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December 7, 2021
The Korean Temple Food Not Seen on Netflix
Article2-Korean Temple

Korea’s Buddhist cuisine is a nuanced world of plant-based cooking that varies expansively from temple to temple, and from chef to chef.

The chewing sounds were deafening—at least relative to the calm outside the 6th-century Buddhist monastery Hwaeomsa (화엄사), located in the foothills of Jirisan mountain in Korea’s Jeolla Province, a four-hour drive south of Seoul. Among the chomping (and the occasional slurp) is where I found myself on a recent morning this fall. I had traveled to Hwaeomsa with my Koreatown coauthor, Deuki Hong, and photographer Alex Lau to get a sense of how Korea’s ancient temple cuisine is prepared honestly and spiritually as a culinary practice in a workaday temple of more than 30 practicing monks and nuns—and the occasional Korean visitor looking to unplug from the daily grind.

Part of this discovery was standing in the corner of a spotless dining hall at 5:10 a.m. and watching, but also listening to, the monks eat breakfast—a well-considered buffet-style spread of deep flavor and tongue-snapping fermentation that included many of the Korean national foods (doenjang-jjigae, marinated dubu, baechu kimchi) prepared without any animal products, onions, garlic, leeks, chives, or other astringent flavors.

This isn’t the Korean monk-chef cooking made famous on Netflix a few years back. There’s no concerto of Vivaldi violins to be found. Instead, through our visits to Hwaeomsa and other temples around Seoul, we found temple food presented in multitudes—and passionate chefs preparing it—that showed as much creativity as humility. And the bowl of plant-based jjigae, shaped with a stock of kim (Korean seaweed), foraged shiitake mushrooms, daikon radish, and the chef’s stash of homemade doenjang (the foundational fermented bean paste and the base of many Korean dishes), was one of the most satisfying bowls of Korean soup I’ve ever tasted.

Above and here: Monks eating breakfast at Hwaeomsa Temple in Jeolla Province.

When Chef’s Table dropped the first episode of its third season in February 2017—a season featuring well-known American chefs Ivan Orkin and Nancy Silverton—relatively little was known outside Korea about the cuisine of Korean Buddhism, a practice first introduced 1,700 years ago. Jeff Gordinier had written about a monk-chef named Jeong Kwan and her culinary tutelage of the chef and Buddhist Eric Ripert in the New York Times Magazine two years prior, but it was the global reach of Netflix, as well as Chef’s Table’s visionary approach to food documentary filmmaking, that had the world mesmerized. “I make food as a meditation,” Kwan says at the close of the episode. “I am living my life as a monk with a blissful mind and freedom.”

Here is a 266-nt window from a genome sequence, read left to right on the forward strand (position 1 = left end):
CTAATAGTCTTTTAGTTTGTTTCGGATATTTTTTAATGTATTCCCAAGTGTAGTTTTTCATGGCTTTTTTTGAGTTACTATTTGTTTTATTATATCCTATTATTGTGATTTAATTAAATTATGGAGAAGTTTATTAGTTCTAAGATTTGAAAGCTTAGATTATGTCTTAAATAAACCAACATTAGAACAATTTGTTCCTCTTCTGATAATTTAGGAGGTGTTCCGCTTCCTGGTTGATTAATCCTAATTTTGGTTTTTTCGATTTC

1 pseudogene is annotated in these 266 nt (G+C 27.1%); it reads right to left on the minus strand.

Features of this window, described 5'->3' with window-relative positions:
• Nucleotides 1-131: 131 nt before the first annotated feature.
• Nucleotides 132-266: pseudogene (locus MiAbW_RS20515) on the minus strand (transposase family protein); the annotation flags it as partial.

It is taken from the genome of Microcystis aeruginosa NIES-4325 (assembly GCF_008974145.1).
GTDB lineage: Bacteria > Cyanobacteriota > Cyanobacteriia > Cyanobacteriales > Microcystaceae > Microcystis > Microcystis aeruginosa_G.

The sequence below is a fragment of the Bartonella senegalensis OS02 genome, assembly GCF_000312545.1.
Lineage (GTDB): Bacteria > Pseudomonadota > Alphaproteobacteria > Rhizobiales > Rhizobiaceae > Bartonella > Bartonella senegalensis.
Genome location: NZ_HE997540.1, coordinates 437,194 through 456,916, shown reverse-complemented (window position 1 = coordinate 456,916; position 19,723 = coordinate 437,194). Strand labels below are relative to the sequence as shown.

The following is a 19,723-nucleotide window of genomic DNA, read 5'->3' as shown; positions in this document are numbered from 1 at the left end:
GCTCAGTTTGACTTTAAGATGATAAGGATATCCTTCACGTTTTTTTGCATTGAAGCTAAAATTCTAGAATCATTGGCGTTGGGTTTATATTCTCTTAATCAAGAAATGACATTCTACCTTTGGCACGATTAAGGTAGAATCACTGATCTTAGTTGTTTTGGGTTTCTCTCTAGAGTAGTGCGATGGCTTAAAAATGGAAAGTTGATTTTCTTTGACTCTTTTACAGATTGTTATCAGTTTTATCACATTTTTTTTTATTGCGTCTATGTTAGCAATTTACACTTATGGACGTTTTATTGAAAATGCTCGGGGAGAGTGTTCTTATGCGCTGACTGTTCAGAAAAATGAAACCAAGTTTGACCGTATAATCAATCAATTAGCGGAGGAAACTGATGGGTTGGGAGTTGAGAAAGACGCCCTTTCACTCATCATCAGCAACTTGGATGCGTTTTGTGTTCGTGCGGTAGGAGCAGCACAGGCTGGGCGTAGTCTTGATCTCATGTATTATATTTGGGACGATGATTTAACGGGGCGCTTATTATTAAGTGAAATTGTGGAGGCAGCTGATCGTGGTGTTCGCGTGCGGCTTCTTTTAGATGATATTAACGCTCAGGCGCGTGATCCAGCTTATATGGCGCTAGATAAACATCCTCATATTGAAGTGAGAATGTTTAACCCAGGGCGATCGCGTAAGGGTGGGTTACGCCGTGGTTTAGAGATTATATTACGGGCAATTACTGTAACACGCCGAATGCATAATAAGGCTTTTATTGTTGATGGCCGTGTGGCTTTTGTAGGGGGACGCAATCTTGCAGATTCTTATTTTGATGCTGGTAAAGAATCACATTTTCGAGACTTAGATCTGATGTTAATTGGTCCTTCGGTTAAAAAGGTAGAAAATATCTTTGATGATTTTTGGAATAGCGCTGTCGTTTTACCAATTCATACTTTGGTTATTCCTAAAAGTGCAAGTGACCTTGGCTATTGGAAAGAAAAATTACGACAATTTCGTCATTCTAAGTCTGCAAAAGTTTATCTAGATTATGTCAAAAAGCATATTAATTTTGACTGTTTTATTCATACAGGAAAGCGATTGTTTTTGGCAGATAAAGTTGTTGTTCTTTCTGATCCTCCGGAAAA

The episode happened to premiere during a time of rising mainstream interest in meditation and mindfulness along with plant-based eating, and it was followed by visits to Kwan’s temple from chefs including Noma’s René Redzepi, Maison Aribert’s Christophe Aribert, and more extended residencies from well-regarded Korean chefs Mingoo Kang of Mingles in Seoul and Kwang Uh, formerly of Baroo in Los Angeles and currently of Shiku in the city’s Grand Central Market.

“The spirit of temple food that monk Jeong Kwan mentioned is respect and gratitude for all life, and all life is connected,” observes Younglim Kim, a team lead at the Cultural Corps of Korean Buddhism. “All of the monks and believers in Korean Buddhism think the same way,” she adds. “However, the food culture varies, and the temple food of Jeong Kwan does not apply equally to other temples or other regions.” Kim likens the varying styles of temple cuisine to that of kimchi, noting that the food prepared by monks and nuns in northern Gangwon may significantly vary from that of the Busan region and the Jeolla region, where we were watching the nun chef Kyungjin Lee prepare morning jjigae for residents and guests.

Above: A foundational stock of seaweed, daikon radish, and mushrooms used by the cooks at Hwaeomsa. Here: Cooks plating marinated dubu and doenjang jjigae.

Kim, who leads the Buddhist Monastic Cuisine program in the Culture Corps, views the diversity of temple cuisine as a gateway for outsiders to learn about Korean heritage, partake in Buddhist traditions, and eat rustic cooking that eschews the stereotype of Korean food as exclusively a barbecue and bibimbap affair. In pre-pandemic 2019, more than 460,000 Koreans and 70,000 foreigners partook in a temple stay program—and the number is expected to grow significantly as the world continues to embrace Korean food and culture.